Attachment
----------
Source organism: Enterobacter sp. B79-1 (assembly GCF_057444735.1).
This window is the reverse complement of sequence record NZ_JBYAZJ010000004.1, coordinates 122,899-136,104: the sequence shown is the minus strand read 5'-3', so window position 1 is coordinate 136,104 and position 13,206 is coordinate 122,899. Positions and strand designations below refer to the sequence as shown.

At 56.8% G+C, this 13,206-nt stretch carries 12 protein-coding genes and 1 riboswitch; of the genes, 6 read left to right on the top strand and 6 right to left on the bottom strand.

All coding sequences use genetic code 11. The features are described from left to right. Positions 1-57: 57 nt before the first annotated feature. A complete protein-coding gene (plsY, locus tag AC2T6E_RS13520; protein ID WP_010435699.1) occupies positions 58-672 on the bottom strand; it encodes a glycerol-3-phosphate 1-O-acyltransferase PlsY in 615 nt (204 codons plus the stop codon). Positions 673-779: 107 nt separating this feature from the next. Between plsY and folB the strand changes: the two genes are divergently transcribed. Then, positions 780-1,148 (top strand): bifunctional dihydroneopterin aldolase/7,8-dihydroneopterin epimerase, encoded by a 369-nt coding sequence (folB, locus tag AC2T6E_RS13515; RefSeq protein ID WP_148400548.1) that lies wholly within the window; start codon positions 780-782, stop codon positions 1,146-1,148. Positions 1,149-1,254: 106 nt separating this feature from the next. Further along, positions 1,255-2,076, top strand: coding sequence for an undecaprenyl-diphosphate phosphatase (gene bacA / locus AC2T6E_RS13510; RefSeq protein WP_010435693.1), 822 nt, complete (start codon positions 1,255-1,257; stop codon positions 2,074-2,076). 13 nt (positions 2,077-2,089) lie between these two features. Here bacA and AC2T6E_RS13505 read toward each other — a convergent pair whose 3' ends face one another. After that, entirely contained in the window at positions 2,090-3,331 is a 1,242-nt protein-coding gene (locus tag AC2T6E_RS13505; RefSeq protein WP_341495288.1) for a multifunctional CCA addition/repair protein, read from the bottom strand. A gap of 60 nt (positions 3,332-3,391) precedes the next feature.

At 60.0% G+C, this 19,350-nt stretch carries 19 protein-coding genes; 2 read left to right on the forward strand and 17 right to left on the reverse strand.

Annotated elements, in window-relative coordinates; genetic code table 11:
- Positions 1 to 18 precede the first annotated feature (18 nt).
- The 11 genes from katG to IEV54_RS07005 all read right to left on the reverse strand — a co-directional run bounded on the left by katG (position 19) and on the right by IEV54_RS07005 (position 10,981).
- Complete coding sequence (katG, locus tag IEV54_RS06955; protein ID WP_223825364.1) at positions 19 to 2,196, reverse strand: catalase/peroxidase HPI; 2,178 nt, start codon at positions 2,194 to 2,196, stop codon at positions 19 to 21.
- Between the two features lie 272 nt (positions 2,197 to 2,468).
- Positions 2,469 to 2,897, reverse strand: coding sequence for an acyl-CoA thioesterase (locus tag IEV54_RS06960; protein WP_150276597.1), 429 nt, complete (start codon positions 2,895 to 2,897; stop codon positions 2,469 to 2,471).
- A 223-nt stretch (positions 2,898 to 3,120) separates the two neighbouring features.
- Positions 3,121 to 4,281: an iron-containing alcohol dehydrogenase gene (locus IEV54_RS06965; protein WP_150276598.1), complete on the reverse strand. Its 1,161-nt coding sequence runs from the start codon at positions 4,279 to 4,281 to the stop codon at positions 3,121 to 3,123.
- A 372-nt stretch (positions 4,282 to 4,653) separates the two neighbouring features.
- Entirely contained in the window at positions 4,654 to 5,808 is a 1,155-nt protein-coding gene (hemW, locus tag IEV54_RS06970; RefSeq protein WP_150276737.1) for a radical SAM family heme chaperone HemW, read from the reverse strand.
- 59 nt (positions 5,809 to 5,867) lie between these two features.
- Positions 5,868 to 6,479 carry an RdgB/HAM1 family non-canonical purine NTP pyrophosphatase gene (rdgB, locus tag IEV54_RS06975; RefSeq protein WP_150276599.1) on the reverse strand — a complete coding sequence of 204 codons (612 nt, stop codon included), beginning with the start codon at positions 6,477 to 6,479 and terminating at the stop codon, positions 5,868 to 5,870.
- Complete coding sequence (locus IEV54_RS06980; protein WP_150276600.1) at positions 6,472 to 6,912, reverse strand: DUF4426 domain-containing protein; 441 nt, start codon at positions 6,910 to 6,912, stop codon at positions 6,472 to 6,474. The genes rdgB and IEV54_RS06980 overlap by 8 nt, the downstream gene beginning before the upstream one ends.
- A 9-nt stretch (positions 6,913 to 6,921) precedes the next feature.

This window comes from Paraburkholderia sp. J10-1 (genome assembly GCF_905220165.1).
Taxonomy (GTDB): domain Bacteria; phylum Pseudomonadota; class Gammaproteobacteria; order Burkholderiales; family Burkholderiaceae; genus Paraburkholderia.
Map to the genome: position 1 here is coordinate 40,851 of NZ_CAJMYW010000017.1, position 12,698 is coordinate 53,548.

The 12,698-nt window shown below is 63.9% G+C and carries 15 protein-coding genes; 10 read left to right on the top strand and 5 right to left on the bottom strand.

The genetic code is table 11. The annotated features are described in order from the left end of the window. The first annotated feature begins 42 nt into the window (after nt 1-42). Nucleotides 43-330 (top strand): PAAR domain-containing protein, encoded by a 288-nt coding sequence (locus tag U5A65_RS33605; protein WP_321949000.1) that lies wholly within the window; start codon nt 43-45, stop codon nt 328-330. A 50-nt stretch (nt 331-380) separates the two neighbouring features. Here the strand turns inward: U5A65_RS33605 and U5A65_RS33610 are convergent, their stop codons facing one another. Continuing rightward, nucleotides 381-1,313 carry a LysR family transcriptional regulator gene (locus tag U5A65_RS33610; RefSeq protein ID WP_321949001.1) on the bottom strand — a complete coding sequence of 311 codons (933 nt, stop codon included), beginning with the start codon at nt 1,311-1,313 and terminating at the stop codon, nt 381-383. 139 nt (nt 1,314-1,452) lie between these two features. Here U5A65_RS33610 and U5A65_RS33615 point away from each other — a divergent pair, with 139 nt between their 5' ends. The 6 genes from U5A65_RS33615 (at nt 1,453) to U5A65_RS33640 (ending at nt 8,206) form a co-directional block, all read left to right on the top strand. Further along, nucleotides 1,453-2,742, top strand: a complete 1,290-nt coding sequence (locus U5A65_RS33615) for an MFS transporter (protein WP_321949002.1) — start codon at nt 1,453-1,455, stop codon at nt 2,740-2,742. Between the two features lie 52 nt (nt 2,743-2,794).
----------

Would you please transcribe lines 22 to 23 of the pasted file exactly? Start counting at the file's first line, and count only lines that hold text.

Map to the genome: position 1 here is coordinate 40,851 of NZ_CAJMYW010000017.1, position 12,698 is coordinate 53,548.

The 12,698-nt window shown below is 63.9% G+C and carries 15 protein-coding genes; 10 read left to right on the top strand and 5 right to left on the bottom strand.